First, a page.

• Artificial Intelligence in Fusion Energy
  • Real-Time Data Analysis for Plasma Stability
  • Fusion Power Plant Engineering
  • Neutron Activation Materials Research
  • Tritium Handling and Recycling Technologies
  • Fusion Fuel Supply Chain Innovation
  • Fusion Energy Economics and Cost Analysis
  • International Fusion Collaboration
  • Public Perception of Fusion Energy
  • Fusion Energy Policy and Regulation
  • Fusion-Powered Space Propulsion
  • Fusion Energy Grid Integration

Sample Global Startups and Companies

  • Commonwealth Fusion Systems (CFS):
    • Technology Focus: CFS is dedicated to developing fusion energy technology, specifically leveraging high-temperature superconductors to build compact and economical fusion reactors.
    • Uniqueness: Their approach centers on advancements in magnet technology and plasma physics to achieve net energy gain, aiming to commercialize fusion energy within the next decade.
    • End-User Segments: Target markets include energy utilities, industrial sectors requiring high energy density, and regions looking to decarbonize their energy supply with clean and sustainable alternatives.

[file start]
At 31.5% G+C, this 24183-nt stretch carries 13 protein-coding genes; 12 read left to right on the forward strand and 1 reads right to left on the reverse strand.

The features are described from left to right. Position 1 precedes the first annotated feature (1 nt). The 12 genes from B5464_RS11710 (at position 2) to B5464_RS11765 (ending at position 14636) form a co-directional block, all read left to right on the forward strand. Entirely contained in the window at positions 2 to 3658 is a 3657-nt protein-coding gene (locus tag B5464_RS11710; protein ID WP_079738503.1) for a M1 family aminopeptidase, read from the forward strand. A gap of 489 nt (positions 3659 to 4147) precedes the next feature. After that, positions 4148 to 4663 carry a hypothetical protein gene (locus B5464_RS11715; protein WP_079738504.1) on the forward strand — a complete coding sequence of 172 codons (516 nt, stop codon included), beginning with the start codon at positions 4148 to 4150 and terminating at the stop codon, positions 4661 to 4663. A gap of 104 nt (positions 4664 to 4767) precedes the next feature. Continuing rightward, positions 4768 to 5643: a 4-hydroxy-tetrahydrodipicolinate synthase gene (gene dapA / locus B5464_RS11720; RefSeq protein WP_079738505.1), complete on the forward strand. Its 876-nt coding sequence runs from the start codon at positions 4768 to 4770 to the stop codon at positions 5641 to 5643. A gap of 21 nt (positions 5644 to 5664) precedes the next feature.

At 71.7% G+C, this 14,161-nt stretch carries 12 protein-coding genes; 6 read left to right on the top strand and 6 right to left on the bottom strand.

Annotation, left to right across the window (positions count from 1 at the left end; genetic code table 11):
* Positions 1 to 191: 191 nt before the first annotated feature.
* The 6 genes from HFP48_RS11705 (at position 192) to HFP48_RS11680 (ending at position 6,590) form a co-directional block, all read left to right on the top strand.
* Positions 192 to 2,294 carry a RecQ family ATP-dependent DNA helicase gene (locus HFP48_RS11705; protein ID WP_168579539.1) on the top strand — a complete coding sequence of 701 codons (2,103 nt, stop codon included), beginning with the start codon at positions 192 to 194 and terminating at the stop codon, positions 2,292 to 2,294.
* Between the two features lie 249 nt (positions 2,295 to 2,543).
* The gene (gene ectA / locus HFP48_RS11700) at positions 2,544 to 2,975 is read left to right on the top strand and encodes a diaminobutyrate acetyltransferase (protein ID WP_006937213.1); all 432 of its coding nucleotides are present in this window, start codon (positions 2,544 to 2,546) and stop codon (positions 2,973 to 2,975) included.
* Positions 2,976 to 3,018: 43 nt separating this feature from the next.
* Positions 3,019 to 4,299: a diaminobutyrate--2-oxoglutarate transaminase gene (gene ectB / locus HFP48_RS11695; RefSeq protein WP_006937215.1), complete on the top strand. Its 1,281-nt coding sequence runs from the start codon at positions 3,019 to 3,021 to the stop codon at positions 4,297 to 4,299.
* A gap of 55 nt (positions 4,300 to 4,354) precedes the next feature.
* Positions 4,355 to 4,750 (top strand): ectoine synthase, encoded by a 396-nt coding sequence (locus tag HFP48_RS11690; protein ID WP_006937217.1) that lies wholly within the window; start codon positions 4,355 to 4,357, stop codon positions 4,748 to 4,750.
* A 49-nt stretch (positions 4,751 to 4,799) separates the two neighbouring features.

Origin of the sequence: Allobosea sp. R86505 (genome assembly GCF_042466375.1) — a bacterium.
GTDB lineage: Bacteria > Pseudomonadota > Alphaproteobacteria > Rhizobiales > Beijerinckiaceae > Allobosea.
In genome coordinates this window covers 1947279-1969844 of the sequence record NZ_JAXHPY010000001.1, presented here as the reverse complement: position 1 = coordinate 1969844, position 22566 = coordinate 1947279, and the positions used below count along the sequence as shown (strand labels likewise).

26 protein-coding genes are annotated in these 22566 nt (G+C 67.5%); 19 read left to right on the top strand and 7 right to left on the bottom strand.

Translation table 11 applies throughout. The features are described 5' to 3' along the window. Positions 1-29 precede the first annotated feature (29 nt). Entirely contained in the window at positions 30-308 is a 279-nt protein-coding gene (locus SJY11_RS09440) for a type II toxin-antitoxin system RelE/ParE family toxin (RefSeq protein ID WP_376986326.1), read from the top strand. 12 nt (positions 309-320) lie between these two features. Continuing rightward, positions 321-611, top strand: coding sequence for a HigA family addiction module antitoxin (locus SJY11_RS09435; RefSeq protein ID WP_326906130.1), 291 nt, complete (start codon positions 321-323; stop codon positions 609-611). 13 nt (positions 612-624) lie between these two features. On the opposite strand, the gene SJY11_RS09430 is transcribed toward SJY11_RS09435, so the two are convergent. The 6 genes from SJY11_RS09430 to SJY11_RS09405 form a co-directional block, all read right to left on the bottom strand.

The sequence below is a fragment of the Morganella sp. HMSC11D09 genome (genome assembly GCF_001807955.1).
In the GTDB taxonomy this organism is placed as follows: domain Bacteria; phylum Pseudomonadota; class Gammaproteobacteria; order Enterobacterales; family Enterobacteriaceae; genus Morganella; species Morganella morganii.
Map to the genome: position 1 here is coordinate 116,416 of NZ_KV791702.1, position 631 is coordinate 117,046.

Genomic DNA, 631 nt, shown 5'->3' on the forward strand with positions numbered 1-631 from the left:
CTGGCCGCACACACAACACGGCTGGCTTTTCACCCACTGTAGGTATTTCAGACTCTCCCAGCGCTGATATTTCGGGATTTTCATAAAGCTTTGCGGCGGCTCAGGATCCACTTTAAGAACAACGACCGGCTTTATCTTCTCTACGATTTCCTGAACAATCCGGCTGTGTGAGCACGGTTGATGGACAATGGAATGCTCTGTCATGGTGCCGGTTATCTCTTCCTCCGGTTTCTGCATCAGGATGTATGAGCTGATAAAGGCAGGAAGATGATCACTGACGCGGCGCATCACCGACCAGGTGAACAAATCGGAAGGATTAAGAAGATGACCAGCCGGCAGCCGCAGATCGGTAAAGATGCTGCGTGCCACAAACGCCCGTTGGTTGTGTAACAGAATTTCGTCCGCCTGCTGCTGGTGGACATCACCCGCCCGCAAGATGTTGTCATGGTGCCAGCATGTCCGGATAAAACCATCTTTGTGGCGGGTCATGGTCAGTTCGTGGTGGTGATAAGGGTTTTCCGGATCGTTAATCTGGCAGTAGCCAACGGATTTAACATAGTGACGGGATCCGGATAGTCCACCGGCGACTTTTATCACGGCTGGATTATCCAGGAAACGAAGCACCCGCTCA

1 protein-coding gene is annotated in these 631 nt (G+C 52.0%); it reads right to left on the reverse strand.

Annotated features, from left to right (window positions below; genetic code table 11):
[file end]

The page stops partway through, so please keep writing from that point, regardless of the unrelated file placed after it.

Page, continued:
• Helion Energy:
    • Technology Focus: Helion Energy focuses on developing fusion energy through their proprietary fusion engine, known as the Fusion Engine with Magnetized Target Fusion (MTF) technology.
    • Uniqueness: They emphasize scalability and cost-effectiveness, aiming to achieve fusion energy through a compact, high-power-density approach suitable for commercial deployment.
    • End-User Segments: Potential applications span energy-intensive industries, grid stabilization efforts, and regions seeking energy independence with clean and reliable power sources.
  • General Fusion:
    • Technology Focus: General Fusion pursues fusion energy through Magnetized Target Fusion (MTF) technology, utilizing compression techniques involving liquid metal to create a controlled fusion reaction.
    • Uniqueness: Their unique approach combines elements of plasma physics with magnetohydrodynamics (MHD) to achieve fusion energy, aiming for practical and economical scalability.
    • End-User Segments: Their technology targets utility-scale energy generation, industrial processes requiring high energy outputs, and regions transitioning to sustainable energy solutions.

Sample Research At Top-Tier Universities

  • Massachusetts Institute of Technology (MIT):
    • Technology Enhancements: MIT researchers are advancing fusion energy through innovations in high-temperature superconducting magnets and plasma confinement techniques. They are developing compact and efficient reactor designs that aim to achieve sustained fusion reactions at temperatures exceeding 100 million degrees Celsius.